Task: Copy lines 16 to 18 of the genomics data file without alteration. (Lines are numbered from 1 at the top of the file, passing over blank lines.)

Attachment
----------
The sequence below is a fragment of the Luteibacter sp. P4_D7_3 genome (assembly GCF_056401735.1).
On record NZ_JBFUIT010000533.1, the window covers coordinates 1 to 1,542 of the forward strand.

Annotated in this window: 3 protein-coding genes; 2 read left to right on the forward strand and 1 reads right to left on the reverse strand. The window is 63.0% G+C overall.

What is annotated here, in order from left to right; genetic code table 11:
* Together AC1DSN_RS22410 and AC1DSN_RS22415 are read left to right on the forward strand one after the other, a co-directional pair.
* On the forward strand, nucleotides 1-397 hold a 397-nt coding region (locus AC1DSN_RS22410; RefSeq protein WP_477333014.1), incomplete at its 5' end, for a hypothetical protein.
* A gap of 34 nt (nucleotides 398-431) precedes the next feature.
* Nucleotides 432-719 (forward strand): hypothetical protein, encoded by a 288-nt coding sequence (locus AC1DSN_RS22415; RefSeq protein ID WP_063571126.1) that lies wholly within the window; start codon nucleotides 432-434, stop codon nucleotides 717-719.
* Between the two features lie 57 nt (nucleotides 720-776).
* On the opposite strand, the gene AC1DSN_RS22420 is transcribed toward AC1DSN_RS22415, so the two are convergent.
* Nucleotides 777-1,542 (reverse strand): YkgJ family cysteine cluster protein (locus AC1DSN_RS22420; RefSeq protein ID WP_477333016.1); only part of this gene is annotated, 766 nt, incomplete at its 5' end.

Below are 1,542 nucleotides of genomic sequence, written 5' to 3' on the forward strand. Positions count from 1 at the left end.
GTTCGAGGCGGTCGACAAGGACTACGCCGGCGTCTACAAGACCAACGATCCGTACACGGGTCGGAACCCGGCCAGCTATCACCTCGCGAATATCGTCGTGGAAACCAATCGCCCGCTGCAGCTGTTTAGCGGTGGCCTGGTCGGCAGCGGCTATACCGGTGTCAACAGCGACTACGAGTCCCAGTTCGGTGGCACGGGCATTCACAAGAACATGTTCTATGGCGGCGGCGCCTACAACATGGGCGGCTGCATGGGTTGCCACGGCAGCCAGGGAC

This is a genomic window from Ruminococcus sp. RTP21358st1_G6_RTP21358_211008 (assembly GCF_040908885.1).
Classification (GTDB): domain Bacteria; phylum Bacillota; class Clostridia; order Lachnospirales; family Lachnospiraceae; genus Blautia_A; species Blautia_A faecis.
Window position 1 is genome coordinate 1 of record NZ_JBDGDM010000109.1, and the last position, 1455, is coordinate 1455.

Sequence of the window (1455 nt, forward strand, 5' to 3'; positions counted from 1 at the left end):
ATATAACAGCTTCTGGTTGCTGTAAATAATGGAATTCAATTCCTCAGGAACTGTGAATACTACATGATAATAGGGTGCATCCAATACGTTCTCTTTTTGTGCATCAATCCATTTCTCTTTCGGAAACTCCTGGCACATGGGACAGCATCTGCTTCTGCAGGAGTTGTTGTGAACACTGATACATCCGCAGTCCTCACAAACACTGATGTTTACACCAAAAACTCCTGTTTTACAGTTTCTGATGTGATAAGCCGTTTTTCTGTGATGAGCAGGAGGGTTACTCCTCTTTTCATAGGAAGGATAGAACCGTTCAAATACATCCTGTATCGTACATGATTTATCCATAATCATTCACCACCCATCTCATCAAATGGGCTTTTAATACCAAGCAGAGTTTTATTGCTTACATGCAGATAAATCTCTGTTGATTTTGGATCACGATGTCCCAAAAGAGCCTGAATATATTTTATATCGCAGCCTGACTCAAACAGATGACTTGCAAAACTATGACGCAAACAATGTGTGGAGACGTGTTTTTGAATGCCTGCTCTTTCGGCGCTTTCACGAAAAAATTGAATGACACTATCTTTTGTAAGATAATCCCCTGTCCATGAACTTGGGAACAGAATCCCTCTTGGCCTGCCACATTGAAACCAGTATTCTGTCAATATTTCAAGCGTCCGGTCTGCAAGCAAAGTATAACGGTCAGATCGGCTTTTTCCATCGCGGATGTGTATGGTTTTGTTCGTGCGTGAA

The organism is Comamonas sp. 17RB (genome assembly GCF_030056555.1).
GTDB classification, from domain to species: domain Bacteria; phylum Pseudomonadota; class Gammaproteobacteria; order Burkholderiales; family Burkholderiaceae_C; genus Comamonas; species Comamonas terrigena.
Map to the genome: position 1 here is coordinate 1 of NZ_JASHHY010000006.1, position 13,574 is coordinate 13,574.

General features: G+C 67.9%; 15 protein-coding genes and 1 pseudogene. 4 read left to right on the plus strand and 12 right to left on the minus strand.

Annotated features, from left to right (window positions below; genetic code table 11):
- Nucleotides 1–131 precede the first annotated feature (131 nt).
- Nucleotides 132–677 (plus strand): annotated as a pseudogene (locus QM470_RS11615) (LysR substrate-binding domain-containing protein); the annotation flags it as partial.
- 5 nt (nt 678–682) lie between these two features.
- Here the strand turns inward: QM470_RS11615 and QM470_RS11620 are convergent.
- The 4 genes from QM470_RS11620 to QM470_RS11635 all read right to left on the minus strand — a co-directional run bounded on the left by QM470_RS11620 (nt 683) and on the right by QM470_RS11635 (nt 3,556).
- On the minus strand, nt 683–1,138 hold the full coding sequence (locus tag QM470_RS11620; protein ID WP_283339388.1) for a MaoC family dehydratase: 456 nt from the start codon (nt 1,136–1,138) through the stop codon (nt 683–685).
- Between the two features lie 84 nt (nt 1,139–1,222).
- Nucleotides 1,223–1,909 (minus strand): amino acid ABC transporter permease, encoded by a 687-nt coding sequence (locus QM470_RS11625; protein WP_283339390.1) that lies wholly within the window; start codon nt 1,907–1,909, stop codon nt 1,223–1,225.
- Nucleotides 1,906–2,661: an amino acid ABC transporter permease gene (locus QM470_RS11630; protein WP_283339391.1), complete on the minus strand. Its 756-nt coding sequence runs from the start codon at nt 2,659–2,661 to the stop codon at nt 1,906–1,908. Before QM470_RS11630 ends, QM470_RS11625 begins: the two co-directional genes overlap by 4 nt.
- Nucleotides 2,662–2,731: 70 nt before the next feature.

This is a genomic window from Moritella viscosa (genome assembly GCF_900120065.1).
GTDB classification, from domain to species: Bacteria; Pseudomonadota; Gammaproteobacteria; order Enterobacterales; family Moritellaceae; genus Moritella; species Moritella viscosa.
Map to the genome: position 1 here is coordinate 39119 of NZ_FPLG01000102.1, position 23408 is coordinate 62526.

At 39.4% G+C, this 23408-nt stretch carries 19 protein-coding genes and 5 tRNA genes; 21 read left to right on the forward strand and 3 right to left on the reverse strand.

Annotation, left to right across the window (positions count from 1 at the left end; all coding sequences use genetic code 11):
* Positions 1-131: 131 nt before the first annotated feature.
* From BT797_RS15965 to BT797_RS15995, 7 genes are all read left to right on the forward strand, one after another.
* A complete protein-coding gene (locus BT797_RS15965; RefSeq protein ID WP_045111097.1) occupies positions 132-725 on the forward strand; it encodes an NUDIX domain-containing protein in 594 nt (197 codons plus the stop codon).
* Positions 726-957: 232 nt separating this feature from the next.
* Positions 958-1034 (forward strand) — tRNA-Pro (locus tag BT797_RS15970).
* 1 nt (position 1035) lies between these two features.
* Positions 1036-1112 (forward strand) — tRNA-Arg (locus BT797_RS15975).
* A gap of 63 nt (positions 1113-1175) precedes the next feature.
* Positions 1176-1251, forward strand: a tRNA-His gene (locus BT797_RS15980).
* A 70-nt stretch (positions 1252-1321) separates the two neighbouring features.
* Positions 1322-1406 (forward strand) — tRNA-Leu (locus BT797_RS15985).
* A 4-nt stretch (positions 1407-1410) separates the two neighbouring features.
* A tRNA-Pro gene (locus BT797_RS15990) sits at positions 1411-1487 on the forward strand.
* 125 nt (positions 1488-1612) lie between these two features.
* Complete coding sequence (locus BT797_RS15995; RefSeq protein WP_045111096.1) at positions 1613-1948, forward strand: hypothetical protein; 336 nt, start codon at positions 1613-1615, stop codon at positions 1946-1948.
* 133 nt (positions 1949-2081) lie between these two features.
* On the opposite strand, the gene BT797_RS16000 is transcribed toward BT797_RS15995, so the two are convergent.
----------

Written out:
Window position 1 is genome coordinate 1 of record NZ_JBDGDM010000109.1, and the last position, 1455, is coordinate 1455.

Sequence of the window (1455 nt, forward strand, 5' to 3'; positions counted from 1 at the left end):
ATATAACAGCTTCTGGTTGCTGTAAATAATGGAATTCAATTCCTCAGGAACTGTGAATACTACATGATAATAGGGTGCATCCAATACGTTCTCTTTTTGTGCATCAATCCATTTCTCTTTCGGAAACTCCTGGCACATGGGACAGCATCTGCTTCTGCAGGAGTTGTTGTGAACACTGATACATCCGCAGTCCTCACAAACACTGATGTTTACACCAAAAACTCCTGTTTTACAGTTTCTGATGTGATAAGCCGTTTTTCTGTGATGAGCAGGAGGGTTACTCCTCTTTTCATAGGAAGGATAGAACCGTTCAAATACATCCTGTATCGTACATGATTTATCCATAATCATTCACCACCCATCTCATCAAATGGGCTTTTAATACCAAGCAGAGTTTTATTGCTTACATGCAGATAAATCTCTGTTGATTTTGGATCACGATGTCCCAAAAGAGCCTGAATATATTTTATATCGCAGCCTGACTCAAACAGATGACTTGCAAAACTATGACGCAAACAATGTGTGGAGACGTGTTTTTGAATGCCTGCTCTTTCGGCGCTTTCACGAAAAAATTGAATGACACTATCTTTTGTAAGATAATCCCCTGTCCATGAACTTGGGAACAGAATCCCTCTTGGCCTGCCACATTGAAACCAGTATTCTGTCAATATTTCAAGCGTCCGGTCTGCAAGCAAAGTATAACGGTCAGATCGGCTTTTTCCATCGCGGATGTGTATGGTTTTGTTCGTGCGTGAA